Businesses face a number of challenges when attempting to grow ICT. Take a look at how this can impact IT teams.
From an increasingly complex IT environment to budget constraints and skill shortages, IT leaders have spoken out on the barriers their companies face in leveraging ICT to drive the business forward.
We take a look at some of these challenges.
According to a March 2016 IDC report, which was produced in collaboration with Canon, 18 per cent of IT heads believe the growing complexity of IT and its varied user requirements is one of the top challenges in using ICT to drive the business forward.
From cloud computing and security to big data, e-commerce and social media, IT teams are being asked to deliver across a range of technologies. Companies that invest in vital new technologies and manage them well are more profitable than their industry peers, according to a 2013 MIT Sloan Management Review and Capgemini Consulting study
But the types of technologies a company focuses on should be determined by its long-term strategy rather than the latest tech trend.
So how can IT leaders help steer their companies’ technology roadmaps on a path to success?
IT teams should endeavour to work more collaboratively with CEOs and COOs on the company’s business strategy to identify technologies that will contribute to organisational goals.
While greater business unit cooperation is the way forward, this has traditionally not always been the case for IT teams. In fact, the IDC report found nearly half (46 per cent) of COOs collaborate with the IT department in a reactive way, whereas just 30 per cent have a proactive approach, with business outcomes as the leading driver.
Without clear lines of communication between IT heads and other organisational leaders, deciding on which new technologies to invest in for the business will be an ongoing challenge for IT teams.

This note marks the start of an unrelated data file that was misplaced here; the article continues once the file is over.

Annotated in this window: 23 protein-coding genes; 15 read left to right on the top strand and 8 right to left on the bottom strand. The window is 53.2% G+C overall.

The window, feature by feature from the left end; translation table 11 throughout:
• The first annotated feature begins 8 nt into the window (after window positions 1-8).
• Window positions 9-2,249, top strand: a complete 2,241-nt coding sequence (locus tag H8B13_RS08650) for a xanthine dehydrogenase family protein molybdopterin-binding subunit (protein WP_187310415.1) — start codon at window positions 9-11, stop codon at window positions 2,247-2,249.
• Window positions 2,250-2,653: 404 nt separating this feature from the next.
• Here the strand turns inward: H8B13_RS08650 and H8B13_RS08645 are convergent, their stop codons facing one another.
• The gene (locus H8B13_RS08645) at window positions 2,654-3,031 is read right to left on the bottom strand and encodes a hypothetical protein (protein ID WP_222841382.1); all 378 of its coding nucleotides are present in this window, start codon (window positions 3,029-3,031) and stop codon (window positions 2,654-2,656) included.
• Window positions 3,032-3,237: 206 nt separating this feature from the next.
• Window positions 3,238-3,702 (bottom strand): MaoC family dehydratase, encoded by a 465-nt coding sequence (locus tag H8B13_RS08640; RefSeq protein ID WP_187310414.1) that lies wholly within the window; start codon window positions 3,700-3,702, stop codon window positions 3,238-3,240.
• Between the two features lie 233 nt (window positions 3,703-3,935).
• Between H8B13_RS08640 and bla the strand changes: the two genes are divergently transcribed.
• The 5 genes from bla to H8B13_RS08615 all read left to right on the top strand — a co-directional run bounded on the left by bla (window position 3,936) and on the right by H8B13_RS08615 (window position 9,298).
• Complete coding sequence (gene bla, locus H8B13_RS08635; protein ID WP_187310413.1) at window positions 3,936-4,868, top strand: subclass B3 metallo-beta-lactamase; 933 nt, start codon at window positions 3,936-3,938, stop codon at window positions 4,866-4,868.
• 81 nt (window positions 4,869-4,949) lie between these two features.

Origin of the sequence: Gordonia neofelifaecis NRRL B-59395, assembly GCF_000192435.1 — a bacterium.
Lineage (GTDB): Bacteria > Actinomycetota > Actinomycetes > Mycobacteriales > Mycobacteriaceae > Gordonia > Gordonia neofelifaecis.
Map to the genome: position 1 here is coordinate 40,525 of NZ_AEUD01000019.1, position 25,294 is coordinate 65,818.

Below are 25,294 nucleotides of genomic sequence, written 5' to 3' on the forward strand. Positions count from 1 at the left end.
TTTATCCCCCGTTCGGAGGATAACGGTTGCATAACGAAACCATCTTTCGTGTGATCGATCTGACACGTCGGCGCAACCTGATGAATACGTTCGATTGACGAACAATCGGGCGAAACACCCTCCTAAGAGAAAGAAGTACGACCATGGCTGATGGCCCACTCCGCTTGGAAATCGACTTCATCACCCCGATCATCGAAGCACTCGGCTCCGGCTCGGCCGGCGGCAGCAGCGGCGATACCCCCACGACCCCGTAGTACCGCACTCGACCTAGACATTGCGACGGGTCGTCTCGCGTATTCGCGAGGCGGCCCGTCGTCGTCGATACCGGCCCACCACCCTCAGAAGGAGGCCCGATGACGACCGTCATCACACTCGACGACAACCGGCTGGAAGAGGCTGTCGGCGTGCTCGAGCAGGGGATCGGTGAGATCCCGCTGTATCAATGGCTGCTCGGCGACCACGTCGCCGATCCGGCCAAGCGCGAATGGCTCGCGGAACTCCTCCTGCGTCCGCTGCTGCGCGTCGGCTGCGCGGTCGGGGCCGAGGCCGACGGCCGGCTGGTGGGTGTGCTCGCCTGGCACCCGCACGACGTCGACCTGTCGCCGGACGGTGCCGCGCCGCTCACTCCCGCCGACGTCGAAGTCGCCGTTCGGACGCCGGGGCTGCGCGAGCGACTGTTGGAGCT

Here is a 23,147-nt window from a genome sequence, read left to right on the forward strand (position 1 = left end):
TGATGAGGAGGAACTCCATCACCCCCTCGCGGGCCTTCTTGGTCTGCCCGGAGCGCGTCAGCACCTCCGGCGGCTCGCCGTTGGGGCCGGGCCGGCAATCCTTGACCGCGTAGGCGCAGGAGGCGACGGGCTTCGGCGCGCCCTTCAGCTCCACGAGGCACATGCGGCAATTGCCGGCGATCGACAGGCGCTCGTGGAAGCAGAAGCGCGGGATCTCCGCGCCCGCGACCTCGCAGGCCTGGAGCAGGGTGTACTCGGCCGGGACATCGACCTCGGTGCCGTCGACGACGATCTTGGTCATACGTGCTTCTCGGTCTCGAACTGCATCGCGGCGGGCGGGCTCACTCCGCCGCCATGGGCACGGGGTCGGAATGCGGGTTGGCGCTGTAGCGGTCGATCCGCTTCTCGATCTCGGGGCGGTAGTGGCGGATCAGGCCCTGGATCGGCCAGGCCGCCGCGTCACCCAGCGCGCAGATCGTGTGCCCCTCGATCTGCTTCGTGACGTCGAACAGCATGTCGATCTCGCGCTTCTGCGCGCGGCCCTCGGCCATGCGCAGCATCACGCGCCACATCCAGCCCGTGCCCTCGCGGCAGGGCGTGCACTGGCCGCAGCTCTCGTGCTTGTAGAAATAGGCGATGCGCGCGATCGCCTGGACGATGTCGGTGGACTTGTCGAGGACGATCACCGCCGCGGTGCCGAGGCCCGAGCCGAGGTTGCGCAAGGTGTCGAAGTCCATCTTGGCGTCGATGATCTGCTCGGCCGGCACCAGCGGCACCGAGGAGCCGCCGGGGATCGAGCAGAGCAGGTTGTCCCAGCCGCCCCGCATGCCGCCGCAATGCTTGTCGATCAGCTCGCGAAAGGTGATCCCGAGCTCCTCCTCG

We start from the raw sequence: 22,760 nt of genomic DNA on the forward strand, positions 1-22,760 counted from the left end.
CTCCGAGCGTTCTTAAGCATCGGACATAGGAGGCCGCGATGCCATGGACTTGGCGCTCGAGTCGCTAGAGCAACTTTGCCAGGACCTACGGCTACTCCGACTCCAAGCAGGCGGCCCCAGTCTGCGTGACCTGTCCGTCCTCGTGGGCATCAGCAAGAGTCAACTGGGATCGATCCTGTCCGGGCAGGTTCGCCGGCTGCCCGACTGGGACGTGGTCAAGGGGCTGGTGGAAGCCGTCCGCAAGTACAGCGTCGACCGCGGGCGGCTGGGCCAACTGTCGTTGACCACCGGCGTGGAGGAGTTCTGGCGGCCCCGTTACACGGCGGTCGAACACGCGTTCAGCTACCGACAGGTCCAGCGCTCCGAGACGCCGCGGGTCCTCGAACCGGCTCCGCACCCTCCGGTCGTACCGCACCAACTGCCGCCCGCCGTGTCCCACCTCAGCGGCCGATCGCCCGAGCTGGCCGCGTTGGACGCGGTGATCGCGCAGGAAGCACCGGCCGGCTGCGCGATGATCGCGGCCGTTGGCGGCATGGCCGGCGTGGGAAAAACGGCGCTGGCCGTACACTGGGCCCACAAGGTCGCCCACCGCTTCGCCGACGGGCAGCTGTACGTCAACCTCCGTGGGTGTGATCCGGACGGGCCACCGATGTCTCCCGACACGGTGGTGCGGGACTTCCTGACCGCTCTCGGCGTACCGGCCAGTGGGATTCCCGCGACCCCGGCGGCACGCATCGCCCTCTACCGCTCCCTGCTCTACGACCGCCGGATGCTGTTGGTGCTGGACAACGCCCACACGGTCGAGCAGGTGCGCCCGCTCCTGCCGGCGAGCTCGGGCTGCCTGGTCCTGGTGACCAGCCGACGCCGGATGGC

Even once technology solutions are prioritised, IT teams must navigate the challenge of budget constraints on their departments.
Company budgets that focus mainly on business-as-usual (BAU) activities can leave little room for innovation.
Deloitte found in its CIO Survey 2014 report
that the majority (55 per cent) of IT budgets are allocated to BAU operations, while 46 per cent of CIOs reserve less than 10 per cent of their IT budgets for innovation.
Of those surveyed in the IDC report, 16 per cent of IT leaders singled out a lack of budget to help IT drive the business forward.
Budget constraints not only block the ability to invest in new technology and innovation but have a wider impact on the retention of key employees. Talent may move on from organisations if they are not provided with the tools to innovate and opportunity to experiment with new technologies.
In addition, hiring freezes can cause burnout among existing staff when resources are thin on the ground and employees are asked to do more with less.
Searching for skills
A lack of required skill sets to effectively execute ICT is affecting IT teams, with 13 per cent of IT leaders naming it in the IDC survey as a key challenge in driving ICT forward.
A 2015 Australian Industry Group (Ai Group) report
found that despite ICT roles being among the fastest-growing Australian occupations, companies are finding it difficult to recruit staff with technology skills.
Ai Group has called for a national science, technology, engineering and mathematics (STEM) skills strategy to lift the level of STEM and ICT-qualified employees in the workforce.
Lacking the basics
The IDC report also found that 13 per cent of CIOs cite a lack of thought leadership in ICT strategy and roadmaps in their organisations, with 12 per cent stating there’s a lack of understanding of new technologies among business executives.
Further, 10 per cent claimed there are governance and regulation limitations, with 9 per cent citing a lack of governance and architecture frameworks.
What is also concerning is that 7 per cent, albeit a small percentage, said there is a lack of business unit support from the CEO when it comes to pushing ICT in their organisations.